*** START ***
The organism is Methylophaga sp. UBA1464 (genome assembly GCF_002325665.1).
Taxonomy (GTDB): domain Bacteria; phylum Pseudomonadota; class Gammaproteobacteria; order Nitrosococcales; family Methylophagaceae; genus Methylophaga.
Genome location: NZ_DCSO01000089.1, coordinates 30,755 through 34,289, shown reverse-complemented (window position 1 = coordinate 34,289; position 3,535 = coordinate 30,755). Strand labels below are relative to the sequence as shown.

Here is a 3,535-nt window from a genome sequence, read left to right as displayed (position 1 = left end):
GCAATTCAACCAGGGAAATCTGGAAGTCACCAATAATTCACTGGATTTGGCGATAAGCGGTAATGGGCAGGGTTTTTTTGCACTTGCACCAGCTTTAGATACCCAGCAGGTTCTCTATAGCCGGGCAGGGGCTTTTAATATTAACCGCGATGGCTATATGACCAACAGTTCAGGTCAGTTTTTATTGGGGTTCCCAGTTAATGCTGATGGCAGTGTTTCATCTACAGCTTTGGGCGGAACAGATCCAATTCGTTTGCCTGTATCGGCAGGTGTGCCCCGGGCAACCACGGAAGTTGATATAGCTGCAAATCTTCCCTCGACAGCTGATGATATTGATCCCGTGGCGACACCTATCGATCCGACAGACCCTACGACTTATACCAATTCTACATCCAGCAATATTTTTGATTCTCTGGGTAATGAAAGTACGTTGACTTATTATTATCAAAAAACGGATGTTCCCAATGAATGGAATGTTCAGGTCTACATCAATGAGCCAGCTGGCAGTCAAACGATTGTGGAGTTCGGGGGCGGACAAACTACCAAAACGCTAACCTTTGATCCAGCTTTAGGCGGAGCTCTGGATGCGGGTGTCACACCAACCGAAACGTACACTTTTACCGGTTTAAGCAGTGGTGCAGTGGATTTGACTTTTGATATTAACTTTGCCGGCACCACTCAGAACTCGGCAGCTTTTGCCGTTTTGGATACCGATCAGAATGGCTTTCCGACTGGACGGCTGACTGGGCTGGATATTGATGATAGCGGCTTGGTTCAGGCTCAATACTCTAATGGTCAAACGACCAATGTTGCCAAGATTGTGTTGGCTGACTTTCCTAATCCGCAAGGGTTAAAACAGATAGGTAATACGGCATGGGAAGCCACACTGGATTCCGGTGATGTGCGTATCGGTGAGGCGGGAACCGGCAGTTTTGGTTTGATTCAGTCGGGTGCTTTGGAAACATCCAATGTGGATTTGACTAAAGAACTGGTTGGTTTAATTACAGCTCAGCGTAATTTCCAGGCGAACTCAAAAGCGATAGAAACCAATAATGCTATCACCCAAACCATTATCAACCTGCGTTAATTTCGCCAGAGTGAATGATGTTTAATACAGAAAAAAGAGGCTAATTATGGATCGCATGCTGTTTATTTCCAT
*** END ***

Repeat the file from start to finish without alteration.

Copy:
The organism is Methylophaga sp. UBA1464 (genome assembly GCF_002325665.1).
Taxonomy (GTDB): domain Bacteria; phylum Pseudomonadota; class Gammaproteobacteria; order Nitrosococcales; family Methylophagaceae; genus Methylophaga.
Genome location: NZ_DCSO01000089.1, coordinates 30,755 through 34,289, shown reverse-complemented (window position 1 = coordinate 34,289; position 3,535 = coordinate 30,755). Strand labels below are relative to the sequence as shown.

Here is a 3,535-nt window from a genome sequence, read left to right as displayed (position 1 = left end):
GCAATTCAACCAGGGAAATCTGGAAGTCACCAATAATTCACTGGATTTGGCGATAAGCGGTAATGGGCAGGGTTTTTTTGCACTTGCACCAGCTTTAGATACCCAGCAGGTTCTCTATAGCCGGGCAGGGGCTTTTAATATTAACCGCGATGGCTATATGACCAACAGTTCAGGTCAGTTTTTATTGGGGTTCCCAGTTAATGCTGATGGCAGTGTTTCATCTACAGCTTTGGGCGGAACAGATCCAATTCGTTTGCCTGTATCGGCAGGTGTGCCCCGGGCAACCACGGAAGTTGATATAGCTGCAAATCTTCCCTCGACAGCTGATGATATTGATCCCGTGGCGACACCTATCGATCCGACAGACCCTACGACTTATACCAATTCTACATCCAGCAATATTTTTGATTCTCTGGGTAATGAAAGTACGTTGACTTATTATTATCAAAAAACGGATGTTCCCAATGAATGGAATGTTCAGGTCTACATCAATGAGCCAGCTGGCAGTCAAACGATTGTGGAGTTCGGGGGCGGACAAACTACCAAAACGCTAACCTTTGATCCAGCTTTAGGCGGAGCTCTGGATGCGGGTGTCACACCAACCGAAACGTACACTTTTACCGGTTTAAGCAGTGGTGCAGTGGATTTGACTTTTGATATTAACTTTGCCGGCACCACTCAGAACTCGGCAGCTTTTGCCGTTTTGGATACCGATCAGAATGGCTTTCCGACTGGACGGCTGACTGGGCTGGATATTGATGATAGCGGCTTGGTTCAGGCTCAATACTCTAATGGTCAAACGACCAATGTTGCCAAGATTGTGTTGGCTGACTTTCCTAATCCGCAAGGGTTAAAACAGATAGGTAATACGGCATGGGAAGCCACACTGGATTCCGGTGATGTGCGTATCGGTGAGGCGGGAACCGGCAGTTTTGGTTTGATTCAGTCGGGTGCTTTGGAAACATCCAATGTGGATTTGACTAAAGAACTGGTTGGTTTAATTACAGCTCAGCGTAATTTCCAGGCGAACTCAAAAGCGATAGAAACCAATAATGCTATCACCCAAACCATTATCAACCTGCGTTAATTTCGCCAGAGTGAATGATGTTTAATACAGAAAAAAGAGGCTAATTATGGATCGCATGCTGTTTATTTCCAT